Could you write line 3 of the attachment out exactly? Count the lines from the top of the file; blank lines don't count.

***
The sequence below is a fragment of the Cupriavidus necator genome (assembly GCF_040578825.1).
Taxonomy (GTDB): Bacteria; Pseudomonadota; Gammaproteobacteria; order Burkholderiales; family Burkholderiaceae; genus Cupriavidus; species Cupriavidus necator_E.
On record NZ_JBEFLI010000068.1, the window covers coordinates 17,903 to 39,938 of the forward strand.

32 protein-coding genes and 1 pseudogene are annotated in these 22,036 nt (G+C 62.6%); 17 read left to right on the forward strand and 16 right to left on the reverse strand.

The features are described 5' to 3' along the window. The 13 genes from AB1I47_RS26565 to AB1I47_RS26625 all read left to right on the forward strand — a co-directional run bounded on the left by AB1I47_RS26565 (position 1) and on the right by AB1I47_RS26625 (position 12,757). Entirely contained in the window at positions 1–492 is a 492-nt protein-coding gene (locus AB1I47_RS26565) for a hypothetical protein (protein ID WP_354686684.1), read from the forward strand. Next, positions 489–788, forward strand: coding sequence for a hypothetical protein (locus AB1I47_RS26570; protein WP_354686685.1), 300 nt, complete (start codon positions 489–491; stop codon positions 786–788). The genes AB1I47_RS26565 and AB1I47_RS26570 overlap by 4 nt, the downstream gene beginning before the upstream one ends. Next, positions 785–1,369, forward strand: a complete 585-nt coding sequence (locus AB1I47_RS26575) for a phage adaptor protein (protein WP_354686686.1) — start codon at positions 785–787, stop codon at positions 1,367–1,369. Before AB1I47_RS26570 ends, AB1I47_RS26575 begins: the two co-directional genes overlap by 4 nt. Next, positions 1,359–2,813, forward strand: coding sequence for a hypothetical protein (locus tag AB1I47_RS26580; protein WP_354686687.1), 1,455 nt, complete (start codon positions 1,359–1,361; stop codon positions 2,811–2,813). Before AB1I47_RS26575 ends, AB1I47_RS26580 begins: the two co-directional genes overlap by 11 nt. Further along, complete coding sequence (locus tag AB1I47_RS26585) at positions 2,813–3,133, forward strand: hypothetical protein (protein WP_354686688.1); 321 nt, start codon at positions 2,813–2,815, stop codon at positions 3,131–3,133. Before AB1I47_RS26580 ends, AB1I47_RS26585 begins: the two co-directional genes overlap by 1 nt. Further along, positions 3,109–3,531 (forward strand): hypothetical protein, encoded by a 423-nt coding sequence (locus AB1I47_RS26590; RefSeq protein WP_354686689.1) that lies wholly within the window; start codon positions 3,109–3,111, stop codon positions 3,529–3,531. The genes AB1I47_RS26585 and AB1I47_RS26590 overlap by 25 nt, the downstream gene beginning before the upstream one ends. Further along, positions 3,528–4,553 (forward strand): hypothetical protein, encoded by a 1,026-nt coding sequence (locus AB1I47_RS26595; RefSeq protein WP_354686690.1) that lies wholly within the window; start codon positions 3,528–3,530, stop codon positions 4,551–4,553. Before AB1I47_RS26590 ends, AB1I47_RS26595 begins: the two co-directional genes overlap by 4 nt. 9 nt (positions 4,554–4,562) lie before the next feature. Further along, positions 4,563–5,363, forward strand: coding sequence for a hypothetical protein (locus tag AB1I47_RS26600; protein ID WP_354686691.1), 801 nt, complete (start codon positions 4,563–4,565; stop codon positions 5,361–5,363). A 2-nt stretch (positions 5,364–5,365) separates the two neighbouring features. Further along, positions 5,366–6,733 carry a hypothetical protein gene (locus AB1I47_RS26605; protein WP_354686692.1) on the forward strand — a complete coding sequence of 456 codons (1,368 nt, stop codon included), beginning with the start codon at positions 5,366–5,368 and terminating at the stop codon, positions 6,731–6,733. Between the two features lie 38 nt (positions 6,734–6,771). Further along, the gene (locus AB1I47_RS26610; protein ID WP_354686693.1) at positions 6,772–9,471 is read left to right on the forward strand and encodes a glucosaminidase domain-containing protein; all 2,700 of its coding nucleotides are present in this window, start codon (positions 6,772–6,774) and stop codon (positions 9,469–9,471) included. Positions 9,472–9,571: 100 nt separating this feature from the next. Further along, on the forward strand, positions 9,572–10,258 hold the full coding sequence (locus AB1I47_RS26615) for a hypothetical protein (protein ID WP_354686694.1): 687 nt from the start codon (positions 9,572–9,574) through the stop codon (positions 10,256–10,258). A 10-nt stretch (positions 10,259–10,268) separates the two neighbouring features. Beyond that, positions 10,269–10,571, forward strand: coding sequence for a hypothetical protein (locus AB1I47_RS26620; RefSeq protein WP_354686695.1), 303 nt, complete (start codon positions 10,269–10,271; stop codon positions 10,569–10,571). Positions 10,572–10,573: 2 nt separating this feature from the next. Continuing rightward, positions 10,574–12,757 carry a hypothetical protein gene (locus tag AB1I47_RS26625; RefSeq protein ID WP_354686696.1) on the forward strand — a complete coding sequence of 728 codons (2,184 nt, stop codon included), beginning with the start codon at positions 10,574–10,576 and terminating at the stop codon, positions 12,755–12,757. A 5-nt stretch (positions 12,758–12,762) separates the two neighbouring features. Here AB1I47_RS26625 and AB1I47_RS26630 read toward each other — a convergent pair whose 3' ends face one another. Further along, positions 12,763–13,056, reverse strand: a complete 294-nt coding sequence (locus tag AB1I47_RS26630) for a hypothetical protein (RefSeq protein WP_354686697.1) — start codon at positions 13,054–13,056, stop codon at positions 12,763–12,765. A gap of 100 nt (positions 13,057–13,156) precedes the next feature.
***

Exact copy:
On record NZ_JBEFLI010000068.1, the window covers coordinates 17,903 to 39,938 of the forward strand.